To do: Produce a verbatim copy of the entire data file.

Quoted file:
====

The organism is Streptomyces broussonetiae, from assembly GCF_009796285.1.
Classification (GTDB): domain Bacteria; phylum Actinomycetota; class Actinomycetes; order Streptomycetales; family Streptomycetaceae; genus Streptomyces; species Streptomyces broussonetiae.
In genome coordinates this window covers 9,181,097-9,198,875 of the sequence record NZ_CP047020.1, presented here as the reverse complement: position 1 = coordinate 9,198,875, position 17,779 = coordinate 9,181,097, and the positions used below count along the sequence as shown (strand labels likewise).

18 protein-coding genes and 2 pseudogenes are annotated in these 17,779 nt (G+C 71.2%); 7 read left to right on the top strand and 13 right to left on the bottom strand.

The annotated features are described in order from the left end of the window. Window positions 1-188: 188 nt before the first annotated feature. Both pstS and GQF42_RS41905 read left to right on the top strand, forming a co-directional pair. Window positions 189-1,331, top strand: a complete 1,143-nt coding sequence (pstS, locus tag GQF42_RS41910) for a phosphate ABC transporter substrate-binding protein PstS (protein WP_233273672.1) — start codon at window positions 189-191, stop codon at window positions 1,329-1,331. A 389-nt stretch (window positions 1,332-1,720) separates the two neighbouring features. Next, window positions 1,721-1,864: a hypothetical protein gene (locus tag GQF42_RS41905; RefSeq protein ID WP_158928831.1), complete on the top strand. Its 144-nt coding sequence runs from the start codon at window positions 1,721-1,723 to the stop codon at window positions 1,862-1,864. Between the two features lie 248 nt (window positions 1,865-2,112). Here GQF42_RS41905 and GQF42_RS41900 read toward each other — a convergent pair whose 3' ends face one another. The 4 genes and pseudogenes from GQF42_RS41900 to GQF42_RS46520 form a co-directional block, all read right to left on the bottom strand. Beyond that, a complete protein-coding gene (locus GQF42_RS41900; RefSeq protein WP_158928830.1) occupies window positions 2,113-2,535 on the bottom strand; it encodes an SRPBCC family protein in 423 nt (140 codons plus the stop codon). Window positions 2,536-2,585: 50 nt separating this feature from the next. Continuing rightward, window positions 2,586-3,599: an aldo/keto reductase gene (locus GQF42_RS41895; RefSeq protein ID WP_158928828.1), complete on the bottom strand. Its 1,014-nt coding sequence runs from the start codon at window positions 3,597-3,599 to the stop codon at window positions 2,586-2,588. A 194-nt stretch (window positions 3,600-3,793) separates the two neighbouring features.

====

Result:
The organism is Streptomyces broussonetiae, from assembly GCF_009796285.1.
Classification (GTDB): domain Bacteria; phylum Actinomycetota; class Actinomycetes; order Streptomycetales; family Streptomycetaceae; genus Streptomyces; species Streptomyces broussonetiae.
In genome coordinates this window covers 9,181,097-9,198,875 of the sequence record NZ_CP047020.1, presented here as the reverse complement: position 1 = coordinate 9,198,875, position 17,779 = coordinate 9,181,097, and the positions used below count along the sequence as shown (strand labels likewise).

18 protein-coding genes and 2 pseudogenes are annotated in these 17,779 nt (G+C 71.2%); 7 read left to right on the top strand and 13 right to left on the bottom strand.

The annotated features are described in order from the left end of the window. Window positions 1-188: 188 nt before the first annotated feature. Both pstS and GQF42_RS41905 read left to right on the top strand, forming a co-directional pair. Window positions 189-1,331, top strand: a complete 1,143-nt coding sequence (pstS, locus tag GQF42_RS41910) for a phosphate ABC transporter substrate-binding protein PstS (protein WP_233273672.1) — start codon at window positions 189-191, stop codon at window positions 1,329-1,331. A 389-nt stretch (window positions 1,332-1,720) separates the two neighbouring features. Next, window positions 1,721-1,864: a hypothetical protein gene (locus tag GQF42_RS41905; RefSeq protein ID WP_158928831.1), complete on the top strand. Its 144-nt coding sequence runs from the start codon at window positions 1,721-1,723 to the stop codon at window positions 1,862-1,864. Between the two features lie 248 nt (window positions 1,865-2,112). Here GQF42_RS41905 and GQF42_RS41900 read toward each other — a convergent pair whose 3' ends face one another. The 4 genes and pseudogenes from GQF42_RS41900 to GQF42_RS46520 form a co-directional block, all read right to left on the bottom strand. Beyond that, a complete protein-coding gene (locus GQF42_RS41900; RefSeq protein WP_158928830.1) occupies window positions 2,113-2,535 on the bottom strand; it encodes an SRPBCC family protein in 423 nt (140 codons plus the stop codon). Window positions 2,536-2,585: 50 nt separating this feature from the next. Continuing rightward, window positions 2,586-3,599: an aldo/keto reductase gene (locus GQF42_RS41895; RefSeq protein ID WP_158928828.1), complete on the bottom strand. Its 1,014-nt coding sequence runs from the start codon at window positions 3,597-3,599 to the stop codon at window positions 2,586-2,588. A 194-nt stretch (window positions 3,600-3,793) separates the two neighbouring features.